Blakeney (St. Nicholas, St. Mary, and St. Thomas The Apostle)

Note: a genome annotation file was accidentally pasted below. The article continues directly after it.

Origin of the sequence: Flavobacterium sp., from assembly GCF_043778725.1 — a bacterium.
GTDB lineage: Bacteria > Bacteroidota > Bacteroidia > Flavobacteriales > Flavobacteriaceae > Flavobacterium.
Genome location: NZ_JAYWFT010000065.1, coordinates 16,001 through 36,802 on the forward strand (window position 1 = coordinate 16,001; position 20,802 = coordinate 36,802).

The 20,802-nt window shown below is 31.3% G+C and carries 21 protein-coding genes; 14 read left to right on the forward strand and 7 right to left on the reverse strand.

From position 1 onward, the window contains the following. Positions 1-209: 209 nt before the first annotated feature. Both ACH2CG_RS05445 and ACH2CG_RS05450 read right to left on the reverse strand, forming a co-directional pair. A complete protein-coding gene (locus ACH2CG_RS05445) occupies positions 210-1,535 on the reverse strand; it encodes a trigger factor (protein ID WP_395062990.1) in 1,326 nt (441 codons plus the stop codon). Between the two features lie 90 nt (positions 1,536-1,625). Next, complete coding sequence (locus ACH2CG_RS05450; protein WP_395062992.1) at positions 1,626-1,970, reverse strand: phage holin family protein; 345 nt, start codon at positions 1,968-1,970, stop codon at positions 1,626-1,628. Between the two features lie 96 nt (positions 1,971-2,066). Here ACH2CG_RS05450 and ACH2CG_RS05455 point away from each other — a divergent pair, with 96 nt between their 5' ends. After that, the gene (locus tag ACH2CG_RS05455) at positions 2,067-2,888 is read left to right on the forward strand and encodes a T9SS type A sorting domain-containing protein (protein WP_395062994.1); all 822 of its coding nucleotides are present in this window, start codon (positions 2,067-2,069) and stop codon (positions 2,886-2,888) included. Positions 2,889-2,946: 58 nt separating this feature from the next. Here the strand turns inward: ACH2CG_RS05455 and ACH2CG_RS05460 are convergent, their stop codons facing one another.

BLAKENEY (St. Nicholas, St. Mary, and St. Thomas the Apostle), a small sea-port, post-town, and parish, in the union of Walsingham, hundred of Holt, W. division of Norfolk, 26 miles (N. N. W.) from Norwich, and 134 (N. E.) from London; containing 1021 inhabitants. This place was called Snitterley in the time of Henry III., who granted it a market: it assumed its present name in the reign of Edward III., in the 31st of which a statute was passed for the regulation of the fish trade, which was then carried on to a large extent, and attracted a great number of German merchants, several of whom fixed their residence in the town. It is chiefly noted for its excellent harbour, which is well situated for sheltering vessels, and has been improved under an act obtained in 1817: the trade consists principally in coal, timber, and deals, hemp, iron, tar, tallow, oil-cakes, &c., of which the importation is considerable; the exports are chiefly corn and flour. There is an ancient guildhall, relative to which some old deeds are yet extant. The parish comprises 1061a. 10p.; the soil is chiefly of a sandy nature, but beds of chalk are found in various parts, and between the towns of Blakeney and Clay runs the river Glaven, which, emptying itself into the sea, assists in forming the harbour. The living is a rectory, united to the livings of Little Langham, Glandford, and Cockthorpe, and valued in the king's books at £26. 13. 4. The tithes of Blakeney have been commuted for a rentcharge of £170, and an allotment of land; the glebe consists of 16 acres. The church, which stands on an elevation a little south of the town, is a handsome and spacious structure, partly in the early and partly in the later English style, with a lofty embattled tower which serves as a landmark to mariners. The Wesleyans have a place of worship. There are some remains, consisting principally of several fine arches, of an ancient monastery for Carmelites, or White friars, of which Sir William de Roos, Knt., and the Lady Maud his wife, were among the chief founders; it was established in 1295, and was dedicated "to the honour of God, and the Virgin Mary." In this monastery John de Baconthorpe, a learned divine and acute metaphysician, became a friar; he was born here, and died in London in 1346.